October Updates from Coach Walker

Greetings Purdue Crew Friends and Alumni!

I write to you from my desk on the second floor of the ‘new’ boathouse, its crisp architectural lines standing tall and proud across from the quickly growing Lafayette skyline, along the winding banks of the muddy Wabash River that we all know and love. While the Purdue boathouse may have changed once or twice in the years since many of us rowed, and Purdue students’ clothes, music, and many of the buildings on campus may have changed along with it, know that the river, the workouts, the sweat, the grit and the gristle that is the soul of Purdue Crew have not changed. Not one bit. They’re the same as they’ve ever been for the past 73 years. Each afternoon eager Purdue students still enthusiastically get hands on their shells and walk down the hill in unison with their boat mates to place shells and oars in water at their coxswain’s call, and then launch themselves into the turbulent current, eager to bend and ply their black and gold oars through the waiting Wabash. Each rower and coxswain striving with every fiber of their collective energies to gain an inch, a seat, a deck, a length over their teammates’ shells. And when they’re exhausted and done with the piece, hunched over their oars and gasping for breath, they line the shells up and try it all over again, trying for another inch, another seat, another deck, each athlete competing not so much against each other, or even against visions of shells from Marietta or Michigan or Grand Valley, so much as against themselves. Because that’s what Purdue Crew is really about. It’s about committing to the fiery crucible of competitive rowing to then later emerge as if from a chrysalis on the other side of the experience, reborn, a more mature and self-actualized person better prepared to face the rigors and challenges of life after college.

Backlit Purdue Crew logo at night in front of the Boathouse

With Purdue Crew celebrating its 73rd year and having its first head coaching change in 26 years, it’s a good time to reflect back on all that the team has accomplished since its inception, and envision what future we might usher in for Purdue Crew in the next 73 as we recommit to pulling for each other and pulling with each other just as we all did on the team a long (or not so long) time ago. If you haven’t been to the boathouse in the last few months, looking back on Purdue Crew’s history has never been easier and more self-evident. Through the tireless work of Head Coach Emeritus Dave Kucik and the Purdue Rowing Association, Bill Butler’s Dream Wall and its history of Purdue Crew was installed in the boathouse this past summer, which showcases many of the great patrons, victories, and accomplishments the team has enjoyed throughout its illustrious history. There are pictures of Purdue’s three different boathouses. Highlights of the addition of women’s rowing which made the team whole. Showcases centered on the many Dad Vail boat and team trophies Purdue Crew has won through the years. Celebration of the two full time professional coaches first hired by Purdue Recreation and Wellness through the advocacy of alumni. The list goes on, barely scratching the surface of the life and times of 73 years of rowers, coxswains, coaches, family, and friends coming together in fellowship to commit to something greater than themselves, greater than the sum of each individual part.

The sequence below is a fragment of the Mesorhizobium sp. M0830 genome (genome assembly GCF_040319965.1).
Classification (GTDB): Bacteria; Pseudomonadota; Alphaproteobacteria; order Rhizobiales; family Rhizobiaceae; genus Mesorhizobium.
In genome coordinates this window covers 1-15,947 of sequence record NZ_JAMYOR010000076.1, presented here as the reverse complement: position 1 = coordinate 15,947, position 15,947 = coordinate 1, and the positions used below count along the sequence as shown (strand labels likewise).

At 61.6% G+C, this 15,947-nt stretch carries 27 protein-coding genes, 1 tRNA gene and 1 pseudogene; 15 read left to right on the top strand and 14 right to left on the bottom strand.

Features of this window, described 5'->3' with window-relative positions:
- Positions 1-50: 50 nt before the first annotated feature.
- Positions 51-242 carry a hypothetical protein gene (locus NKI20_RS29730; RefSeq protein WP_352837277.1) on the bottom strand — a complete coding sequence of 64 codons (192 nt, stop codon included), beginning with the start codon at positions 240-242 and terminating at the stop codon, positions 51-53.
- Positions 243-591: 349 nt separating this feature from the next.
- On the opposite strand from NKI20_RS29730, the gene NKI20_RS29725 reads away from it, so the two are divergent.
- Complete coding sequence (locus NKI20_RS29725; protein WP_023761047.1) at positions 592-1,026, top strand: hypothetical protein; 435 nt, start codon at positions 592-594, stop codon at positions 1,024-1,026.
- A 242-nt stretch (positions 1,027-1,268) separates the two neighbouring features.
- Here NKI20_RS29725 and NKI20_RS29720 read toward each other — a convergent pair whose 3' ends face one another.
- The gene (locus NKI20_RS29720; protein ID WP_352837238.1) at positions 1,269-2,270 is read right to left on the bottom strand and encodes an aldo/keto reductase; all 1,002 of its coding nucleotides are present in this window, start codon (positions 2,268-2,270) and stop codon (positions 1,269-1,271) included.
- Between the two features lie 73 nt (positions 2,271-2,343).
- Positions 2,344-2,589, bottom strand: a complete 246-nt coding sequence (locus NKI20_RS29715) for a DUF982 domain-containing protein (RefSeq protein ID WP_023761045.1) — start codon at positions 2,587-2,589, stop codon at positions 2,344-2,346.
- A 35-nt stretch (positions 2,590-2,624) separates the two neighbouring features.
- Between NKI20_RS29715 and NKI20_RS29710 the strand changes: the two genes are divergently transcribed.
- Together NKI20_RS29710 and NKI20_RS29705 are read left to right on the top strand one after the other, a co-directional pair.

And know that this is only the beginning. As Lou Holtz, the venerable coach of a small regional Northern Indiana college football team once stated, “In this world you’re either growing or you’re dying, so get in motion and grow!” With Purdue Crew at an inflection point as we approach our Semisesquicentennial (75th) anniversary, the Purdue Rowing Association and I will be unveiling some new growth initiatives for the team and its alumni in the coming months. In brief, these initiatives will include alumni mentorship of current student-athletes, more alumni social and rowing events, greater alumni communication, historical record and archive expansion for inclusion in an interactive ‘Purdue Crew History’ exhibit to be featured next to Bill Butler’s Dream Wall, and an endowment fundraising initiative to ensure Purdue Crew’s financial stability in perpetuity- that the opportunities which we all had in college to row and grow as student-athletes on the Purdue Crew team will be available and expanded upon to the many whom will be walking in our footsteps in the years to come.

The ‘Bill Butler Dream Wall’, highlighting Purdue Crew’s history

As for an update on the current team, it’s been a busy fall to say the least!

Head Women’s Coach Jason Mitchell and I have been thrilled with the passion of the returning Purdue Crew team members as we return to fall racing for the first time in two years, and impressed by their dedication to recruitment, which has helped grew the size of the team to 160 Boilermakers strong this fall! While there remain lingering challenges from Covid, the team has returned to something approaching normal for the first time in two years, and it’s an exciting normal!